DONALD TRUMP, PRESIDENT OF THE UNITED STATES: I would say yes. Yes, I would say yes. By the way, I would say, I don't -- I don't -- I mean it's possible there's a condo or something. So, you know, I sell a lot of condo units and somebody -- somebody from Russia buys a condo. Who knows? I don't make money from Russia.


BLITZER: He says it would be a red line if they start looking into his personal finances or his company's finances.

QUINN: It's not. He doesn't decide what a red line is. First of all, I think he's not terribly familiar with the charge that Special Counsel Mueller had, which was not only to investigate whether there was coordination between Russia and the campaign in connection with the 2016 election. It was also to follow up on any other criminal activity that might have been discovered in the course of that investigation.

As these things unfold -- and, again, this is the nature of an investigation where one witness leads to another, more information comes to light, and when and if prosecutors find reason to believe that other criminal activity has taken place, they not only have the right to follow up on that, they have a duty to pursue it. And certainly given Robert Mueller's charge here, he has a duty to pursue it.

So I really do think -- this goes to a broader point, I'll make it very quickly. I think it's really important at this juncture that the president change his approach. I think he's got to stop the combat with this investigation because this is going downhill for him and he needs to now, I think, adopt a posture of more cooperation, more of an attitude that he's not afraid of the truth. Right now he is in such a defensive crouch, and that is simply not the posture of somebody who wants to have his innocence vindicated.

BLITZER: Does he have good legal advice? Is he getting good legal advice right now? This is such a sensitive moment for the president of the United States.

CORDERO: Well, I would -- I would just add also that if there was a lesson from the Manafort trial, it's how devastating the financial professionals can be, because so much of that case was financial documents and then the accountants and other financial professionals who were able to provide the evidence.

Whether or not the president's getting good legal advice, look, his legal team's been a mess for a year. It's constantly shifting. He has a White House counsel who testified for 30 hours in front of the special counsel's office.

BLITZER: Don McGahn.

CORDERO: Don McGahn, who is, I presume, recused from the Russia investigation. So he has separate internal White House lawyers. And then he has a personal legal team where I take Rudy Giuliani's presence in this case really to be running a PR campaign and a counter impeachment effort. In other words, everything that Rudy Giuliani does seems to be targeted towards a political audience and an audience on The Hill. That's very different from having behind the scenes lawyers who are giving advice about legal culpability and legal liability.

QUINN: Could I add to that, one of the major problems there is that I think the lawyer in question, Mr. Giuliani, he did not understand the law that was being looked at and has really given the president bad advice with the effect that the president has said things that implicate himself.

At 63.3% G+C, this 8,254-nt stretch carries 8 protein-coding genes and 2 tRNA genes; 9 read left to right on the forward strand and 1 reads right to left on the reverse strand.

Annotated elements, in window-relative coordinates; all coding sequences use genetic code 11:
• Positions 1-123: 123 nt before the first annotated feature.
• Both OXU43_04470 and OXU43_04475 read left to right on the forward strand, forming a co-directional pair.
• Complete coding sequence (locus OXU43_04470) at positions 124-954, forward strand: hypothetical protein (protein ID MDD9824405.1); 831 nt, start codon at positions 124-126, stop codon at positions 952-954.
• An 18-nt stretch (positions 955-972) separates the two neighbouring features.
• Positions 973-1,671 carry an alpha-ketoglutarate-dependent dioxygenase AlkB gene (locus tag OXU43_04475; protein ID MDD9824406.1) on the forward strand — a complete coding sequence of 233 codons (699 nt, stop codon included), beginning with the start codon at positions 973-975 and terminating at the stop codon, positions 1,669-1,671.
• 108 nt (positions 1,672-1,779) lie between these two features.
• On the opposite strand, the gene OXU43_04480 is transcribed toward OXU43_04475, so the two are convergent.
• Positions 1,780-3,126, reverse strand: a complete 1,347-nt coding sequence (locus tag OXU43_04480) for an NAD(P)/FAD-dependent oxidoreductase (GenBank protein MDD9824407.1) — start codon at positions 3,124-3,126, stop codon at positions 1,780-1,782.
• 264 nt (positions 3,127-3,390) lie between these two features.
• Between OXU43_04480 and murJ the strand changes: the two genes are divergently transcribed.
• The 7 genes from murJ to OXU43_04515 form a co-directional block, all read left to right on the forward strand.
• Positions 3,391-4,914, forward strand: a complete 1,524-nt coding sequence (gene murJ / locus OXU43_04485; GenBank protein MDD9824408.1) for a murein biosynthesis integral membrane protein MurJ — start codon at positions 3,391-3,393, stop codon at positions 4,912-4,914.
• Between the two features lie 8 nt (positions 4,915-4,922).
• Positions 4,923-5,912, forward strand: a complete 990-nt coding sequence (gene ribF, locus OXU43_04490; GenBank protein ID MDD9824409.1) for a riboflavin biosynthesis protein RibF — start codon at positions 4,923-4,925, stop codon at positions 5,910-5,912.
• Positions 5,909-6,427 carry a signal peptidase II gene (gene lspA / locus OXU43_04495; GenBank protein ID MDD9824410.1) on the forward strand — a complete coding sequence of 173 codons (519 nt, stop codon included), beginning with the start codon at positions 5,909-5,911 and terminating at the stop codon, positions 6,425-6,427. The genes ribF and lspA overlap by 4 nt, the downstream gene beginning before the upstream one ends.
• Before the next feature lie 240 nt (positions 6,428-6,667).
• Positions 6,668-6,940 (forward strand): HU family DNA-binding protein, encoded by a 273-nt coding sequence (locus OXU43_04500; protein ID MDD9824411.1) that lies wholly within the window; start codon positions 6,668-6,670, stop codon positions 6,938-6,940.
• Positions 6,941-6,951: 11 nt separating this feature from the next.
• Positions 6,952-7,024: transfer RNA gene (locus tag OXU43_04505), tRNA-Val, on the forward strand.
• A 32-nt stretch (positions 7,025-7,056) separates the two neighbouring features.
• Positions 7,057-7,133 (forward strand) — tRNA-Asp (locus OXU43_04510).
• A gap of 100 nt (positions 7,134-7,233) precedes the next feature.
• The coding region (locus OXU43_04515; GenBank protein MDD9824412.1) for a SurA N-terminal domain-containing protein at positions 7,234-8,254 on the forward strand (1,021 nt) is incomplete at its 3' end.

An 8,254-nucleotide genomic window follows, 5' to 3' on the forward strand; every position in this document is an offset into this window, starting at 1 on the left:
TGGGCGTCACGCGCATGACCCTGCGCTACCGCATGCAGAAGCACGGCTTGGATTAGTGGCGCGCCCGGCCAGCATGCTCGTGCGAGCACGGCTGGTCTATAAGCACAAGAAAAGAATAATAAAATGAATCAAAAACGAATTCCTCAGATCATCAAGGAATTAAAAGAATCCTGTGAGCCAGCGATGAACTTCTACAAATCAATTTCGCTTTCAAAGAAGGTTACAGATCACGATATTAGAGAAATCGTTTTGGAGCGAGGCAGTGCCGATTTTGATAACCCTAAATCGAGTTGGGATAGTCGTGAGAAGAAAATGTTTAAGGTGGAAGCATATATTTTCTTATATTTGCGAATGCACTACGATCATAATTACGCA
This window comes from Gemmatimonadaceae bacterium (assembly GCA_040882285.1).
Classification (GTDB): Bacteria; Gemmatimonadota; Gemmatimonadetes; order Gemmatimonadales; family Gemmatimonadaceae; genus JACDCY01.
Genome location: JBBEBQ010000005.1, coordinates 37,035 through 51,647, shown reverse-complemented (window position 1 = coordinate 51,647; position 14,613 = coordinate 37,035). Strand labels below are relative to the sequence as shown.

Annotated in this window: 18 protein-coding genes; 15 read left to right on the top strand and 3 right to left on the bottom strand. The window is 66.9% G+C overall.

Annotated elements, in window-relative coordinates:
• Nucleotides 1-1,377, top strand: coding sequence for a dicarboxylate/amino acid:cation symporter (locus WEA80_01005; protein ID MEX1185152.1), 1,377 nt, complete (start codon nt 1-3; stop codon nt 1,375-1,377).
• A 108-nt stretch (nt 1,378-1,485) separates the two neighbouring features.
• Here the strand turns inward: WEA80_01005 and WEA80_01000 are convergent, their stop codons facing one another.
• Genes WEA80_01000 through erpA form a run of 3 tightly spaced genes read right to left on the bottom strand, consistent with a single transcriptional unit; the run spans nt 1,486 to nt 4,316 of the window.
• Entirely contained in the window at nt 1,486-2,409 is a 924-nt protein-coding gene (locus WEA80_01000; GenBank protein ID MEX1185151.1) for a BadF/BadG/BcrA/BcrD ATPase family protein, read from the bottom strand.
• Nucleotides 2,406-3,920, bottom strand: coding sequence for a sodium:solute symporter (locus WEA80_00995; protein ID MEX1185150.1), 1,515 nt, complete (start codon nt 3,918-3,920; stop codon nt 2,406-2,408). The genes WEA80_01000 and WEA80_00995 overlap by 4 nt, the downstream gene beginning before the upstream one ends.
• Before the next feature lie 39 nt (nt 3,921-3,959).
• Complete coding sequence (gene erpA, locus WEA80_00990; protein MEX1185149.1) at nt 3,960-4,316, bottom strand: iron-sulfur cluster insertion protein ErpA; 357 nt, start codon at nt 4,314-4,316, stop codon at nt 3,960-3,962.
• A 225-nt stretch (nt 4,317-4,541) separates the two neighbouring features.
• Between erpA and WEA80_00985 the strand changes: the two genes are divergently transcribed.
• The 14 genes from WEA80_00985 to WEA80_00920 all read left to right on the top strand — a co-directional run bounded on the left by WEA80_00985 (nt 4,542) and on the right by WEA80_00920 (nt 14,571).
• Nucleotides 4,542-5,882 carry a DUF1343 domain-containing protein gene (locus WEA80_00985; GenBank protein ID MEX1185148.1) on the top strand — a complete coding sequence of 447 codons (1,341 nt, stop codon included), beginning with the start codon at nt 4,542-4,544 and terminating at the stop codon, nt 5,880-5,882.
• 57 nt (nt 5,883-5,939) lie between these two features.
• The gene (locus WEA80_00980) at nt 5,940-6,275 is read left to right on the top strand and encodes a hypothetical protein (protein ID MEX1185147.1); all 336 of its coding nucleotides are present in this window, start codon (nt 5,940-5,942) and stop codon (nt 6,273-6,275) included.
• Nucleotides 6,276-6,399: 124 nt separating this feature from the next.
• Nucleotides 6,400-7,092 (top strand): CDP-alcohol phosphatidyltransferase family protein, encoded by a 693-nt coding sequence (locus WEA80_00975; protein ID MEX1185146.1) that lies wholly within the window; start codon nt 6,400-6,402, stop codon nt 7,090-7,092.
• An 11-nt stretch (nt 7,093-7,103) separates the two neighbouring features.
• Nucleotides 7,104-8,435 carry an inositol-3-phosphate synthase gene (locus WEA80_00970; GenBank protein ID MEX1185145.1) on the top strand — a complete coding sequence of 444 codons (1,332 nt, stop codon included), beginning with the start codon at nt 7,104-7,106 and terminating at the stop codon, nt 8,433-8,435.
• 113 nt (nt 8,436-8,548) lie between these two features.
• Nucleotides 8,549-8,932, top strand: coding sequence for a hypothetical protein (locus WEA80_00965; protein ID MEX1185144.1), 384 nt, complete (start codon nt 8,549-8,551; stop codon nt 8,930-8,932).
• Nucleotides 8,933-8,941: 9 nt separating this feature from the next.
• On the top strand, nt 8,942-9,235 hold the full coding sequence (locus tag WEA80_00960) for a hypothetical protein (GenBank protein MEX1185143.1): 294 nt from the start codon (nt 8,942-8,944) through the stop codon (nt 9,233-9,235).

BLITZER: The campaign finance laws?

QUINN: Specifically the campaign finance laws. I mean the president has all but acknowledged wrongdoing. And it's in large measure, I think, because Mr. Giuliani has said, you know, that the campaign finance laws are minor violations. They don't amount to anything. I mean that's just dead wrong. You can't break the law in trying to become president. And willful knowing violations of the Federal Election Campaign Act are felonies. I mean this is --

BLITZER: Because on that point, Jack --

QUINN: It's terrible advice.

BLITZER: Jack makes an important point, Carrie, because the White House points out correctly the president has not been charged with any criminal wrongdoing. He has not been indicted with any criminal wrongdoing. But in -- in all the federal plea -- statements that were made when Michael Cohen pleaded guilty to those eight counts, especially to counts seven and eight, the federal prosecutors do say that the president of the United States was in effect an unindicted conspirator. They call him a coconspirator for all practical purposes, even though he wasn't formally charged or indicted.

CORDERO: The president is individual one in the Michael Cohen plea documents. I mean that is just such a dramatic and unique experience to have. We have a federal criminal case, Michael Cohen pled guilty, Michael Cohen said in court and in the documents that the individual who he coordinated with and who directed him to commit this campaign violation was the president. So clearly it's a significant fact that the president is described, even if not by personal name, in these documents, and whether or not members of Congress politically want to take that as a significant federal crime or whether they're going to wait for the Mueller investigation to conclude and see if there's an obstruction referral or whether there are other federal crimes that implicate in some way the president's behavior is a political question.

[13:10:27] BLITZER: The U.S. attorney for the Southern District of New York says he's a co-conspirator. Unindicted, not charged, but a co- conspirator.

QUINN: That's right. And one thing that the president needs to be worried about -- and, again, this is why I think it's really important that he make a very significant turn in his approach to these investigations. He needs to be worried about the fact that a willful violation, a criminal violation of the campaign finance laws is an impeachable offense. I think there's little doubt that the impeachment clause would cover criminal activity in attaining the office, not just in carrying out the office of president of the United States.